Posts Tagged ‘Gary Williams


Know your rotation guys: Adrian Bowie

(For the previous installment of Know Your Rotation Guys, click here.)


If Gary Williams wants to start a small lineup, Adrian Bowie could be a starter. However, just for fun let’s slot him to the rotation area for now.

When I think about Adrian Bowie, I think about X factor. When he’s on, the team seems to fire on all cylinders. He’s got charisma out there on the court — when he’s got the ball, people seem to sit up a little straighter. Eric Hayes is great, but his game isn’t to score…any substantial points from him are gravy and that’s just the way it is. So to prevent Vasquez from trying (and, sorry to say, often failing) to go 1 on 2 every possession, we need another scoring option. Sean Mosely is emerging in this area, but Gosh willing, Adrian Bowie will provide that option for us as well.

With Bowie’s great quickness and athleticism, it’s relatively easy for him to slash to the hoop and to defend other guards in the conference. I’d go so far as to say he’s the only pure slasher on the team (with Vasquez being more of a “pure scorer”). His weakness has always been the shooting. In the team’s exhibition victory over IUP early this week, he had an efficient and encouraging effort, getting 8 points on 3-6 shooting to go with 6 assists, 2 boards, 3 steals, and no turnovers. That’s called stuffing the stat sheet. He missed both of his three attempts, though.

After training hard over the summer with Cliff Tucker and Dino Gregory, he feels his all-around game is more efficient and just better. To sweeten the deal even further, Bowie bleeds Maryland red, black, white, and gold. Seriously, it’s disgusting, I’ve seen it. Bowie literally grew up washing Walt Williams’ socks as a Terps ballboy.

Last season, he averaged 18 mpg and 6 points. I see those and all his other numbers going up. He came on late last year and showed some poise under pressure, scoring in double figures in each of their last three games, including a 12 and 7 in the tournament win over Cal. The season is ultimately going to come down to Vasquez and the bigs. Everyone knows that. But every good team needs an X factor, a do-it-all guy. That’s Adrian Bowie.

(Photo credit: Christopher Blunck/Inside Maryland Sports)


Unstoppable Starts Here! Dino Gregory Could Be Latest Ineligible Terp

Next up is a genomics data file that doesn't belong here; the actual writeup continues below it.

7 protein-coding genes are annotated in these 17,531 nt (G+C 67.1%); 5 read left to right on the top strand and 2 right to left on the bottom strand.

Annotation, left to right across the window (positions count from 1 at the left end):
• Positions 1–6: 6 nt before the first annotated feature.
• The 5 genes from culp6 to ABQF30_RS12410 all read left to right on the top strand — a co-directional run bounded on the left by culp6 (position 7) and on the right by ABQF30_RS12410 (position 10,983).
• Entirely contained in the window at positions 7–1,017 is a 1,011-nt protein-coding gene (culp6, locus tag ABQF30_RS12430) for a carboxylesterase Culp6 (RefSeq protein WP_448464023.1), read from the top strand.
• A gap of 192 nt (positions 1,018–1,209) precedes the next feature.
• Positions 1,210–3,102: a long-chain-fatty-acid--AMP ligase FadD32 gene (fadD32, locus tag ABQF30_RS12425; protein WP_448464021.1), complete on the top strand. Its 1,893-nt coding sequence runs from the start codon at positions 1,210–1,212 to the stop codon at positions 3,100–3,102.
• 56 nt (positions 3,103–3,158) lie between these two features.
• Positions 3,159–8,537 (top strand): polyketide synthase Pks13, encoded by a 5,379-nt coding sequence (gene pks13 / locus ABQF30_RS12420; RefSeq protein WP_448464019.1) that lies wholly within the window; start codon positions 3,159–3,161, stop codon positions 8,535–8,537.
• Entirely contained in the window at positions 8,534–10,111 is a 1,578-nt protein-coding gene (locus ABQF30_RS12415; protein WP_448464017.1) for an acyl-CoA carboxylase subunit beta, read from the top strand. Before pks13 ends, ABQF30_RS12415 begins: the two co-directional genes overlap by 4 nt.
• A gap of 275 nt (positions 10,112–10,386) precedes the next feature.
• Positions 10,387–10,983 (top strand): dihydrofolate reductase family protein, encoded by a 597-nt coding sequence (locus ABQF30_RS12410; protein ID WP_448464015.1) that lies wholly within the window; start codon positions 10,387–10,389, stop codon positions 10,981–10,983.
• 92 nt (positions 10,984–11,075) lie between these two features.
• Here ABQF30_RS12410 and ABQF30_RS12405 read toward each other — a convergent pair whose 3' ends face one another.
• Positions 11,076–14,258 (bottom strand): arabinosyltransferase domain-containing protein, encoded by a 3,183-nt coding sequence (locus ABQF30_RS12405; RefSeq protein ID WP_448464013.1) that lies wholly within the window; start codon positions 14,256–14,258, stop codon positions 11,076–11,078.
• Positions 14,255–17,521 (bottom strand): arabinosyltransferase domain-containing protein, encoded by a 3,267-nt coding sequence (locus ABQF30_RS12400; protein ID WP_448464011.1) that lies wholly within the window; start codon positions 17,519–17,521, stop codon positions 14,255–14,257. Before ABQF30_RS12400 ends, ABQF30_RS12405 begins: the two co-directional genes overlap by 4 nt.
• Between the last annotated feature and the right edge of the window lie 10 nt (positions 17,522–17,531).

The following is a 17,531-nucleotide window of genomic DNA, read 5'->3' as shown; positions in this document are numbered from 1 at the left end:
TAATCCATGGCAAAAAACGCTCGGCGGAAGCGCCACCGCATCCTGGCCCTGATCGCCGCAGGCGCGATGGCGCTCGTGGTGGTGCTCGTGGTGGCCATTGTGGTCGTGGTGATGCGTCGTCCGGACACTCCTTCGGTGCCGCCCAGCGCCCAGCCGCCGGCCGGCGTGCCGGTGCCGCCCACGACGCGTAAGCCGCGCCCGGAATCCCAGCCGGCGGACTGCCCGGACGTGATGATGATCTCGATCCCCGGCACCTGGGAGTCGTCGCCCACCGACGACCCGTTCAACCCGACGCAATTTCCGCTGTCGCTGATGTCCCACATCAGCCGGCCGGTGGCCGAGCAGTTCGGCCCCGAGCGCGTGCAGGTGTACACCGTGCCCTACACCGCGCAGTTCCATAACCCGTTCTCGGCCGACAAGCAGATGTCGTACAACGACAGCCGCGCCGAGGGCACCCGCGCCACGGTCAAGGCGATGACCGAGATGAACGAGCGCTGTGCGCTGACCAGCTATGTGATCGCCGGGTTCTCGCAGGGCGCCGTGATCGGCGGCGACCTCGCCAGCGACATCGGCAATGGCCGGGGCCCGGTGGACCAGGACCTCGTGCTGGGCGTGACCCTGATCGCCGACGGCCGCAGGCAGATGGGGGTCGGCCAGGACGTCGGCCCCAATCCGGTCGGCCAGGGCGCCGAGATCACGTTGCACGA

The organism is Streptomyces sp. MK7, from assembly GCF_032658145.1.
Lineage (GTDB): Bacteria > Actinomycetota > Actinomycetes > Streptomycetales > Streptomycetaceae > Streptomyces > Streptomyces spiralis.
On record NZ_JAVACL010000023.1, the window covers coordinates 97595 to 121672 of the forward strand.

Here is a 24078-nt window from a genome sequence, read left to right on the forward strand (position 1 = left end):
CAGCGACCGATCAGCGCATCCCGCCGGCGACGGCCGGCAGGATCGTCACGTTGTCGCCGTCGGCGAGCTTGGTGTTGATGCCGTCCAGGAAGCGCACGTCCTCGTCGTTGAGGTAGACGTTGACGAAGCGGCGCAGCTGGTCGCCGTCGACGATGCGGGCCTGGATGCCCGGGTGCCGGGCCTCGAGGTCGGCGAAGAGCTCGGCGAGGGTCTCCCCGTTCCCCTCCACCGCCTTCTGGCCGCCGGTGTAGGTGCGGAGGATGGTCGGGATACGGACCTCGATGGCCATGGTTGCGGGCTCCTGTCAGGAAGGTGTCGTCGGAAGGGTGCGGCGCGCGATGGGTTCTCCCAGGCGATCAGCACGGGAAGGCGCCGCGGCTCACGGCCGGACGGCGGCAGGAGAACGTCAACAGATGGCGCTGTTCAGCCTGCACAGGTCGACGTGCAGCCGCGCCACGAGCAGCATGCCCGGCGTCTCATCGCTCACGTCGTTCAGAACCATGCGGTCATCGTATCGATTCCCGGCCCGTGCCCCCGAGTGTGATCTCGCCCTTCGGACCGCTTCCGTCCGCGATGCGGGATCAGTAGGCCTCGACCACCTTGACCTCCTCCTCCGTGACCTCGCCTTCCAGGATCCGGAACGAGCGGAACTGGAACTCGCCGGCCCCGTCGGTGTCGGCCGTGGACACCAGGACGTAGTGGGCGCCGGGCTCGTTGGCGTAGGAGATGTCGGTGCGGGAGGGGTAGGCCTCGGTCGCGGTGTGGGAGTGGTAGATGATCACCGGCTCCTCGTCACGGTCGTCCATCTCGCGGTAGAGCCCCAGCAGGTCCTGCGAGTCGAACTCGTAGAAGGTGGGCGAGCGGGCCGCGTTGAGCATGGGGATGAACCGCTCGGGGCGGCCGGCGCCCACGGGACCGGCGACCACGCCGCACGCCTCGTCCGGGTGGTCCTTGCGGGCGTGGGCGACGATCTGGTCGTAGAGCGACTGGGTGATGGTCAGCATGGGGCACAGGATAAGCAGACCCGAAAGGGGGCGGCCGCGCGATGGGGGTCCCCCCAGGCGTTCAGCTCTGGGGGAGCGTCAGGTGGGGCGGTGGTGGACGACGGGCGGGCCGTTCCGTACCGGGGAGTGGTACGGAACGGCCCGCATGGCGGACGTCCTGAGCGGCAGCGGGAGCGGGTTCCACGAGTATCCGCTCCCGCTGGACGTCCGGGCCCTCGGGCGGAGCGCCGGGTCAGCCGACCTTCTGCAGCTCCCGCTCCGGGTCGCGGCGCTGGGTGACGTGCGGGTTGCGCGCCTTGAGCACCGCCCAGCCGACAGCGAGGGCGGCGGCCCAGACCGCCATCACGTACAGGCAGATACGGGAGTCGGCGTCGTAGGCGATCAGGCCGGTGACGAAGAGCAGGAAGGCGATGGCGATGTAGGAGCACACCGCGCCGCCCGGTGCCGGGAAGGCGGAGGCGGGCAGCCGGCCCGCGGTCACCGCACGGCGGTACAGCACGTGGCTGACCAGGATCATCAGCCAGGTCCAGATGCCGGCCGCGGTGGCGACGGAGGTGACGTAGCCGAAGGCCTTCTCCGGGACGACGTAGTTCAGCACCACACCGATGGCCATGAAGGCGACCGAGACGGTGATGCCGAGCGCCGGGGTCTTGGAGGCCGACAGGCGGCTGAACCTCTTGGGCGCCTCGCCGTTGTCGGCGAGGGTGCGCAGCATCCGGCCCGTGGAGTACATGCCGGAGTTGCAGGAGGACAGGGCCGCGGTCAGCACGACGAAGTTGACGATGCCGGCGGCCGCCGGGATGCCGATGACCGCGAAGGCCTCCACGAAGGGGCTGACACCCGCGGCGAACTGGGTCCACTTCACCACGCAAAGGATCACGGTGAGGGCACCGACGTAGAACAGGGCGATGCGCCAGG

Listening to the Terps’ 75-54 exhibition win last night over the mighty Crimson Hawks of Indiana University of Pennsylvania, you never would have guessed that Maryland had, or ever had, anyone on their roster named Dino Gregory.  And that’s noteworthy why, you ask?  Quit bothering you with this stupid exhibition bullcrap, you say? Well, hold on to your hats; this is curious because the Terps do have someone who goes by that name. Look, here he is. And what’s more, he was supposedly the team’s fifth starter entering the season.

So why did Gregory not only not play, but have his very existence expunged from the broadcast as if he were a “Fire Snyder” sign at a Redskins tailgate? Well, now we have our answer. Actually, some people were informed minutes before the game. But I was not. For I have no access, you see.

But now that I’m informed and fully awake, I’m going to be serious for a second here.  Gregory was suspended and barred from Comcast Center last night because of some previous team violations (alleged to be academic misconduct) that have yet to be resolved. The school isn’t commenting, citing privacy rules. This is not boding well. This could mean significant lost time for Dino.

If Gregory does miss real games, it would not be the first time for a Maryland athlete. Maryland QB Josh Portis was caught cheating, had to sit out the 2007 season, and never recovered. He transferred. And of course, in January 2006, Maryland guard Chris McCray was deemed ineligible for the rest of his senior season. This wasn’t some reserve who dropped off the radar; this was a big gaffe. He was the team’s leading scorer and they ended up missing the tournament. Earlier this year, the artist formerly known as Jin Soo Kim was declared academically ineligible before being reinstated a few days later.

This is to say nothing of the Tyree Evans or Gus Gilchrist eligibility fiascoes.

McCray, Kim/Choi, Evans, Gilchrist, Portis, and maybe Gregory. That’s a decent team right there.